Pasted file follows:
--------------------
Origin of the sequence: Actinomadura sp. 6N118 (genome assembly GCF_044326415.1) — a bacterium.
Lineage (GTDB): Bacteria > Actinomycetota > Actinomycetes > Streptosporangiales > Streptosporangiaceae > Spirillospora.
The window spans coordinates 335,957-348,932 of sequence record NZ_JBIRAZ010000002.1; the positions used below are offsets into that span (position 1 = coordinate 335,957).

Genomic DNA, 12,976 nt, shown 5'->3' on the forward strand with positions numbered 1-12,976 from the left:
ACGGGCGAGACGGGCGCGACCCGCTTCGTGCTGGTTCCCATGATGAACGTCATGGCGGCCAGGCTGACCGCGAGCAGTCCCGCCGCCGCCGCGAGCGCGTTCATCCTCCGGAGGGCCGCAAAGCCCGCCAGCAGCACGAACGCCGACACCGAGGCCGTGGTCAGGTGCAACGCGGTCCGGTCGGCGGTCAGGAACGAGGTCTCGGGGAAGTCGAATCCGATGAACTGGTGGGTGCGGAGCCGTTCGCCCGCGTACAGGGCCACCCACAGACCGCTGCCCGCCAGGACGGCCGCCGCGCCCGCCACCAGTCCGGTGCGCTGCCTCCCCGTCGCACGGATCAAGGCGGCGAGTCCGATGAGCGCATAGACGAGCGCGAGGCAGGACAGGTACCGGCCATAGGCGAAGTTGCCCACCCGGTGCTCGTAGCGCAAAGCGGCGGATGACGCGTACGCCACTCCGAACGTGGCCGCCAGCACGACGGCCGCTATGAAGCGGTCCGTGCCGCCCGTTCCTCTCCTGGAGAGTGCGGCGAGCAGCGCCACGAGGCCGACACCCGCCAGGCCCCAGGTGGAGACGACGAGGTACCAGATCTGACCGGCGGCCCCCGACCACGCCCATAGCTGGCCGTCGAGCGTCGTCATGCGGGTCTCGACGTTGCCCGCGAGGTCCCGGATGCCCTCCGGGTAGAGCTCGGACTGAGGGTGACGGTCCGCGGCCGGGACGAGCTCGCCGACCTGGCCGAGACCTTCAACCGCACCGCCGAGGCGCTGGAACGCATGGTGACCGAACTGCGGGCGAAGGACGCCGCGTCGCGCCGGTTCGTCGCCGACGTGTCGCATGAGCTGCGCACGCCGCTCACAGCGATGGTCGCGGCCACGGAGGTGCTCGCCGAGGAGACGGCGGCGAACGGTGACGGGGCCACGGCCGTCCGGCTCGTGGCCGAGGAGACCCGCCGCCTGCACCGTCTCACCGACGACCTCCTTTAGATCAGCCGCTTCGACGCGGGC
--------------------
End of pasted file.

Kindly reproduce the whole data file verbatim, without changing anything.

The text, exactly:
Origin of the sequence: Actinomadura sp. 6N118 (genome assembly GCF_044326415.1) — a bacterium.
Lineage (GTDB): Bacteria > Actinomycetota > Actinomycetes > Streptosporangiales > Streptosporangiaceae > Spirillospora.
The window spans coordinates 335,957-348,932 of sequence record NZ_JBIRAZ010000002.1; the positions used below are offsets into that span (position 1 = coordinate 335,957).

Genomic DNA, 12,976 nt, shown 5'->3' on the forward strand with positions numbered 1-12,976 from the left:
ACGGGCGAGACGGGCGCGACCCGCTTCGTGCTGGTTCCCATGATGAACGTCATGGCGGCCAGGCTGACCGCGAGCAGTCCCGCCGCCGCCGCGAGCGCGTTCATCCTCCGGAGGGCCGCAAAGCCCGCCAGCAGCACGAACGCCGACACCGAGGCCGTGGTCAGGTGCAACGCGGTCCGGTCGGCGGTCAGGAACGAGGTCTCGGGGAAGTCGAATCCGATGAACTGGTGGGTGCGGAGCCGTTCGCCCGCGTACAGGGCCACCCACAGACCGCTGCCCGCCAGGACGGCCGCCGCGCCCGCCACCAGTCCGGTGCGCTGCCTCCCCGTCGCACGGATCAAGGCGGCGAGTCCGATGAGCGCATAGACGAGCGCGAGGCAGGACAGGTACCGGCCATAGGCGAAGTTGCCCACCCGGTGCTCGTAGCGCAAAGCGGCGGATGACGCGTACGCCACTCCGAACGTGGCCGCCAGCACGACGGCCGCTATGAAGCGGTCCGTGCCGCCCGTTCCTCTCCTGGAGAGTGCGGCGAGCAGCGCCACGAGGCCGACACCCGCCAGGCCCCAGGTGGAGACGACGAGGTACCAGATCTGACCGGCGGCCCCCGACCACGCCCATAGCTGGCCGTCGAGCGTCGTCATGCGGGTCTCGACGTTGCCCGCGAGGTCCCGGATGCCCTCCGGGTAGAGCTCGGACTGAGGGTGACGGTCCGCGGCCGGGACGAGCTCGCCGACCTGGCCGAGACCTTCAACCGCACCGCCGAGGCGCTGGAACGCATGGTGACCGAACTGCGGGCGAAGGACGCCGCGTCGCGCCGGTTCGTCGCCGACGTGTCGCATGAGCTGCGCACGCCGCTCACAGCGATGGTCGCGGCCACGGAGGTGCTCGCCGAGGAGACGGCGGCGAACGGTGACGGGGCCACGGCCGTCCGGCTCGTGGCCGAGGAGACCCGCCGCCTGCACCGTCTCACCGACGACCTCCTTTAGATCAGCCGCTTCGACGCGGGC